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Defense on Display in App State at Louisiana

By Jim Johnson
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On paper, everything we knew about both App State and Louisiana this season pointed to a shootout. Instead, it was a good, old fashioned defensive showdown.

The outcome wasn’t necessarily a surprise, but the way in which it unfolded certainly was.

On paper, everything we knew about both App State and Louisiana this season pointed to a shootout. Instead, it was a good, old fashioned defensive showdown.

Between App’s Darrynton Evans and the Cajuns’ terrific trio of backs, both rushing attacks were supposed to have a field day against overmatched defenses.

Instead, both teams averaged 3.7 yards per carry.

Louisiana’s offensive line, whose starters run about three inches taller and 50 pounds heavier than the Mountaineers’ average defensive line starter, should have bullied their opponents, as they had everyone else this season, with all that length and power.

Instead, smaller and faster gave them fits.

App State’s own offensive line, in that upper echelon of the Sun Belt, itself, was expected to have its way with what had been one of the worst run defenses in the country, to date.

Chauncey Manac, Zi’Yon Hill, Bennie Higgins, Kris Moncrief and company had other plans.

The secondary had been Louisiana’s weakest link a season ago. The cornerback play had certainly shown early improvement, but the safeties were still cause for concern. App State hardly bothered testing them. Corey Sutton got loose once on a deep ball, but that was about it. Zac Thomas did some damage with his legs, a sight not unfamiliar to the home team, but hardly any at all with his arm.

On the flipside, Charlotte, North Carolina, and Coastal Carolina had all found success picking on App’s relatively inexperienced cornerbacks. Surely Ja’Marcus Bradley, who would arguably be the best receiver for any of those teams, would do the same… He caught just one of his five targets for 15 yards.

The most consistently successful pass plays for either team were 50/50 balls that drew interference flags.

Give credit to Ted Roof and Ron Roberts. They had ten days to prepare for this matchup and seemingly used every minute of that time scheming up perfect gameplans.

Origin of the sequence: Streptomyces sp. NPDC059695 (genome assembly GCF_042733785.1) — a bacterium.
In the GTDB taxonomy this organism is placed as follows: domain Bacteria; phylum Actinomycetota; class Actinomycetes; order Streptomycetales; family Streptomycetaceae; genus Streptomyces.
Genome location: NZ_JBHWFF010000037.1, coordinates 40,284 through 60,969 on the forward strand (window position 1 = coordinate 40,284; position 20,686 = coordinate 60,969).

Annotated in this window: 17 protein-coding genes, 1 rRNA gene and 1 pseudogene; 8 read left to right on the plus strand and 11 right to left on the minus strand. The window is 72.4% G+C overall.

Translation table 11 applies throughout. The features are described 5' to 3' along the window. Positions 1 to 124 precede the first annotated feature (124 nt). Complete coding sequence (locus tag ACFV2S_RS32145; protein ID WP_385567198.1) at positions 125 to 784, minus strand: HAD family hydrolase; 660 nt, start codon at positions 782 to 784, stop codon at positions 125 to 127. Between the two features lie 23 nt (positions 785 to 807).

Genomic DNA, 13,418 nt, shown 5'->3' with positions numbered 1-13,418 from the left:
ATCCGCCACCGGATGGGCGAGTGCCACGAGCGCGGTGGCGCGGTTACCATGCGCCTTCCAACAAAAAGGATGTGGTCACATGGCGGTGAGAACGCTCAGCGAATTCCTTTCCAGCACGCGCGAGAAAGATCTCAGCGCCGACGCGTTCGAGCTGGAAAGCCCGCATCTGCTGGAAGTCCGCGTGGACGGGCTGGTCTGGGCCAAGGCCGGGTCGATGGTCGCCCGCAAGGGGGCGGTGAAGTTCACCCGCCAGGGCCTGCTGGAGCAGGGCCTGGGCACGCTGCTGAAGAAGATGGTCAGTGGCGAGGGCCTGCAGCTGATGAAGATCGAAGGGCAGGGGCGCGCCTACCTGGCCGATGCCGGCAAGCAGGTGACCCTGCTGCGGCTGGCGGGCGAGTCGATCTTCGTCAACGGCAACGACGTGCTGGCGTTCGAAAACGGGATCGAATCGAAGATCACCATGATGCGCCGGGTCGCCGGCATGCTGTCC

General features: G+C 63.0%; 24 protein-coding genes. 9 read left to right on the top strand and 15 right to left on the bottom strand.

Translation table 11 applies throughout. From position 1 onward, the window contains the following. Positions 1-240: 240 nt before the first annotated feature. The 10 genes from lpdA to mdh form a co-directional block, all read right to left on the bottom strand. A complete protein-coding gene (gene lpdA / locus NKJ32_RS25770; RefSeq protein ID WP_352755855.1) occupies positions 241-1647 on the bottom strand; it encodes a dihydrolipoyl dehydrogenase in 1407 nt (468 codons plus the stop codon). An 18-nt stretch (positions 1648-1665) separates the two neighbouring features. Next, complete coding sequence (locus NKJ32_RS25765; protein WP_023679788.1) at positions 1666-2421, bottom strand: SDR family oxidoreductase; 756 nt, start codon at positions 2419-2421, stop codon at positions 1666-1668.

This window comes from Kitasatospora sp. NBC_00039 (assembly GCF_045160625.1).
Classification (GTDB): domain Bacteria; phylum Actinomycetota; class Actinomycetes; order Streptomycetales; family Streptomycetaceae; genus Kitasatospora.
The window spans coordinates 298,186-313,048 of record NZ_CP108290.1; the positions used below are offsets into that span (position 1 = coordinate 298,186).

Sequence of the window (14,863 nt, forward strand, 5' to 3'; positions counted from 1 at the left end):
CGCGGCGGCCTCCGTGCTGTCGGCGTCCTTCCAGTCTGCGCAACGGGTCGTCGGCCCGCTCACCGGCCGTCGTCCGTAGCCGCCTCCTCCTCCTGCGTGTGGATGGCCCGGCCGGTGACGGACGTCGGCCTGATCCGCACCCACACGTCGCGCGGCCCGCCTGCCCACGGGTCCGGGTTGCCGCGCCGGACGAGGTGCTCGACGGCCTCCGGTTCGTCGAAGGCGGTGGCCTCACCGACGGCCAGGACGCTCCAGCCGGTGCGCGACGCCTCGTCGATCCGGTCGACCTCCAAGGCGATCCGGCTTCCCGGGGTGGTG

It was a good game. Competitive. Clean. Turnover free. Just not the sort of game that we expected.

And there were some high level performances. Just not from the guys that we necessarily would have guessed.

Akeem Davis-Gaither proved for the umpteenth time that he is among the most playmaking linebackers in the nation. He lived in Louisiana’s usually impenetrable backfield all night, notching two tackles for loss and half a sack, while also displaying his ability in coverage, albeit on limited opportunities.

Opposite Davis-Gaither, Noel Cook, too, maintained his all-conference caliber play, sharing a sack with Jordan Fehr, who also continued to, well, do Jordan Fehr things -- which could roughly be defined as impacting the game in every facet of the defense. Trey Cobb, the lone new starter in 2019 among that intimidating linebacking corps, allowing an average of just 2 yards per play on his six tackles.

Along the defensive line, Demetrius Taylor added a sack, bringing his 2019 total to 4.5. Fret not, Coach Drinkwitz, this guy is clearly more than just a one-hit wonder.

Even the young cornerbacks finally stepped. Shemar Jean-Charles effectively neutralized Bradley, outside of that one 15 yard grab, and has a pass breakup, while Shaun Jolly was just as good on the other side, although he was on the receiving end of one of those aforementioned pass interference calls.

At the rate that game went, those teams could have played four more quarters and not hit Vegas’ over.

Rather than the elite offensive showcase we thought we were getting, great defense and special teams were on display.

In some ways, though, that makes both of these teams even scarier. I still think these are two great offenses, albeit obviously not as unstoppable as they appeared just hours ago. But now, we’ve seen what both of them can be if they put it all together.

The team that got that one key stop was supposed to win the game. Instead, it was the team that managed an extra couple of scores -- scores that were few and far between. Tonight, that was App State.

Louisiana is close, and one can’t help but think we’ll see this matchup again, later this year.

However, for the time being, the Mountaineer machine keeps rolling and the path to a NY6 bowl is more clear than ever.

Jim Johnson - Editor of Southern Pigskin, Producer of "Three & Out", and host of "Explosive Recruiting" on the Southern Pigskin Radio Network. E-mail: Twitter: @JimJohnsonSP